February 7, 2017 6:18:45 am
Sometime in May 2015, External Affairs minister Sushma Swaraj saw the Parliament unanimously pass the bill for operationalising the land boundary agreement with Bangladesh, 41 years after the accord to ensure proper demarcation of the border was signed. During the debate, Swaraj had spoken about the changing dynamics between the two countries, especially how India was looking at its neighbour now: “The big brother is arrogant while elder brother is caring”. It’s a sentiment that is yet to translate to sporting frontiers, though. Especially in cricket.
For a long while now, India (read fans, media, TV, broadcasters, and cricketers to an extent) have treated Bangladesh as its little brother. It was understandable in many ways. The political history between the two countries, the sense of privilege that comes in when you think of yourself as the liberator of the other country, the difference in size, and in cricket terms, the headstart India had that spanned decades — all led to the arrogance.
It’s so entrenched in the psyche of Bangladesh cricketers that the feeling of slight comes out very often. Many trolled Mushfiqur Rahim, the current Test captain, for tweeting like Suresh Raina’s nephew after India’s exit in the T20 world cup. A neutral would probably say that Bangladesh can’t even be blamed for some of the reaction. It’s not even the overt arrogance but how it’s embedded in niceties and assumptions that has got their goat.
Sample this. Sometime in 2001, an18-year old Mashrafe Mortaza was at the Cricket Club of India by the famous Marine Drive. Sea, sun, and downtown Mumbai — it should have made the teenaged tourist feel good, but Mortaza experienced one of his early slights from India. Raj Singh Dungarpur, the flamboyant CCI president, gave a short speech to the players. “Lose, no problem, but play well and lose well”.
Years later, Mortaza would remember the casual way his team was dismissed — at the 2007 World Cup, after Bangladesh had sent India out of the competition.
“Next day, CCI 120 all out. Next match — CCI 160 all out.”
It wasn’t just the administrators, but also the Indian players. One of them is the current India coach. The story goes something like this: Anil Kumble bumps into Mortaza and has a friendly gripe about how India don’t have enough time between the 2007 World Cup and the tour to Bangladesh (which was to follow immediately). Mortaza saw it as embedded arrogance.
“Kumble’s statement almost implied that they expected India to reach the final. He didn’t say it to spite us but I was struck by the arrogance embedded in the statement. Here the tournament was still to begin and Indians were already expecting a berth in the final. It certainly fired us,” Mortaza would say later.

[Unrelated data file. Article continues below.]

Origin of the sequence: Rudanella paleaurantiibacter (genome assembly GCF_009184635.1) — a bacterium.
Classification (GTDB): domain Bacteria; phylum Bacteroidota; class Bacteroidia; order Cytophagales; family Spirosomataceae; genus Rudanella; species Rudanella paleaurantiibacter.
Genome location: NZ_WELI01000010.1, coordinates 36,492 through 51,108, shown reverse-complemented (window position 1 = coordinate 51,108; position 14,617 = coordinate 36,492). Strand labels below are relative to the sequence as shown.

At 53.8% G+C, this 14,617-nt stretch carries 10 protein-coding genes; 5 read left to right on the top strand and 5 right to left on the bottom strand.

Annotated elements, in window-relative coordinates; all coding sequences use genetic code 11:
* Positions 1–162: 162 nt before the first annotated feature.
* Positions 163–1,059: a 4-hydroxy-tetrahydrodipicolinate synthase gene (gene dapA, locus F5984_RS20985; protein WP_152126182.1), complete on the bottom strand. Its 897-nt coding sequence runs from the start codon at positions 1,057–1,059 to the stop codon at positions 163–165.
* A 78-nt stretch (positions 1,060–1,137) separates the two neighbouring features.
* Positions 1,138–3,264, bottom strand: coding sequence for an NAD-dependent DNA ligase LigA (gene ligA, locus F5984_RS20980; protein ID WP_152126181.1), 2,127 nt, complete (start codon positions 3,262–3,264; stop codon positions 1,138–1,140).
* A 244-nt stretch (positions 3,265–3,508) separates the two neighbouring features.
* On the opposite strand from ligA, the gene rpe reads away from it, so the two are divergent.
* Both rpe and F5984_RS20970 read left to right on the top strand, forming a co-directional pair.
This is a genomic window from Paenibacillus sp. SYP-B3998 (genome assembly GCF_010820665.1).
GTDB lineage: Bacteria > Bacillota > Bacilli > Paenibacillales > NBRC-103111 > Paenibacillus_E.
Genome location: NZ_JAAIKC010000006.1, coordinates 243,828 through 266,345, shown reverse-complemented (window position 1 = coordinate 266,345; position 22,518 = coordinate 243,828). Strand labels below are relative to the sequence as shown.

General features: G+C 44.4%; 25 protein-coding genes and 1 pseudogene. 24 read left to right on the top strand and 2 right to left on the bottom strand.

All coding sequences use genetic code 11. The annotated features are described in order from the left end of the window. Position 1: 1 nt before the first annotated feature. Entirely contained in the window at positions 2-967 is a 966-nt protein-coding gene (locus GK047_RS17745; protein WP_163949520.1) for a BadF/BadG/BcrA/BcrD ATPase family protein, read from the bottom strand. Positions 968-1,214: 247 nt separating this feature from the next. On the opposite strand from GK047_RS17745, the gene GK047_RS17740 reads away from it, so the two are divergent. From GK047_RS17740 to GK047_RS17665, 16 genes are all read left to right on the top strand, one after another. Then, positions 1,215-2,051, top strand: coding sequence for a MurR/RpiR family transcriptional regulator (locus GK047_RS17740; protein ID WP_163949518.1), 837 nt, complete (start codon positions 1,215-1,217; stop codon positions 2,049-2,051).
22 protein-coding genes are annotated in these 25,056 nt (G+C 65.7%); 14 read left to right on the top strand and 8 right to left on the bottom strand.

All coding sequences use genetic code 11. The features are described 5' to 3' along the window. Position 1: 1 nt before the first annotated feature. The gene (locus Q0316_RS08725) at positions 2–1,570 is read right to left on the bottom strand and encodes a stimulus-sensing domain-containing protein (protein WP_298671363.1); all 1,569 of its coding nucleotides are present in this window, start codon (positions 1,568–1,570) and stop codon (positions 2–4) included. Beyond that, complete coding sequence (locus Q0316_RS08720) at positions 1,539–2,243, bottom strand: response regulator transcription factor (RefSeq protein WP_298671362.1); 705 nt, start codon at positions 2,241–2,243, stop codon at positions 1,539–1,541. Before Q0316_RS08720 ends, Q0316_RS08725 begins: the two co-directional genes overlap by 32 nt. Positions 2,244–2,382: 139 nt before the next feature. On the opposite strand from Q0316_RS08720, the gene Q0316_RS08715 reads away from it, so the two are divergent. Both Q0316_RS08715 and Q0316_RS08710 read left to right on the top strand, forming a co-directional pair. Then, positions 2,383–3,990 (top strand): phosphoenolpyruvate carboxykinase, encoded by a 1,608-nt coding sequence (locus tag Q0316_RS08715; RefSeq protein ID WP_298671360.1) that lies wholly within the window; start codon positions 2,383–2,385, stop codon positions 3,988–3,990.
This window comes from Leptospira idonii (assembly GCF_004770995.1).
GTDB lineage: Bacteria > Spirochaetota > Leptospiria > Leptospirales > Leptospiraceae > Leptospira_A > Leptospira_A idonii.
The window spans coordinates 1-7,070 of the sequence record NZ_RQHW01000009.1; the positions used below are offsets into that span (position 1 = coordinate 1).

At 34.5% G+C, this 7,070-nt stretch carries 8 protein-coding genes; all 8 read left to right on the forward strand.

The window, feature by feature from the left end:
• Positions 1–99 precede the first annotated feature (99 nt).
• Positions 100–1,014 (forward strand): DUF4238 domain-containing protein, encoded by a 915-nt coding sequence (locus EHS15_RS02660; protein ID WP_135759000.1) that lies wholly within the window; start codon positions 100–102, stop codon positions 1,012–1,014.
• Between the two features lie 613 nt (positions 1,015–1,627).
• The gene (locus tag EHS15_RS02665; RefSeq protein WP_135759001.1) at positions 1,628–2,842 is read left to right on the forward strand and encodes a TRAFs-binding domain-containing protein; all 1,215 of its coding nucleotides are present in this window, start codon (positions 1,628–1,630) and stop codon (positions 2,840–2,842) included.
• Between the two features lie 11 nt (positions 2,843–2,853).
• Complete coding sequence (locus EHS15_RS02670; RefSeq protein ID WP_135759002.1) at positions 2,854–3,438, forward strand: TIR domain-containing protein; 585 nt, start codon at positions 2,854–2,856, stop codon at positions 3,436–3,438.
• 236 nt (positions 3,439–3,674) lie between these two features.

Who can forget Virender Sehwag’s famous statement in 2010, three years after the World Cup debacle! “Bangladesh are an ordinary side. They can’t beat India because they can’t take 20 wickets.” It obviously didn’t go down well in Bangladesh. Jamie Siddons, Bangladesh’s coach, didn’t hold himself back. “His comments might bite him on his bum in a few years’ time. It might even hit him in the bum in a week’s time. We are definitely not an ordinary side.” In the same series, it was an Indian batsman who was put in hospital by a Bangladeshi — Rahul Dravid went down to a Shahadat Hossain bouncer only to cop a blow on the helmet.
More drama came during the last World Cup. A promotional advert aired by the official broadcaster showed a Pakistani fan’s endless wait to beat India at the tournament. India defeated Pakistan and Bangladesh, before they lost in the semi-final and more than Pakistan, it was Bangladeshi fans who showed more glee at India’s exit. Nearly 200 fans, most of them from Bangladesh, called up the BCCI headquarters in Mumbai, and as soon as the staff would pick up, the callers would sing: “Mauka mauka! Kya hua mauke ka? (What happened to the opportunity)?”.
Then of course, came Mushfiqur Rahim’s maniacal laughter in text at India’s defeat in the ICC World T20 semi-final last year. It can be safely said that Bangladeshi fans are probably the most emotional lot in the subcontinent. Tears and joy erupt easily in the stands, and sometimes even in the press box, when their country wins or loses. It’s a passionately parochial sentiment — something that sport often makes fans invest in so emotionally that it defeats reason.
In a couple of days, Rahim would lead a Bangladesh team in a Test in India. For long now, India’s refusal — for that’s what it is — to host Bangladesh in a Test series has only added to this emotional cocktail. Even now, they have been just squeezed in for one Test match. It’s this context that makes this one-off Test a more emotional spectacle for at least one team and its fans. If Dungarpur were alive today, he wouldn’t say what he said all those years ago.
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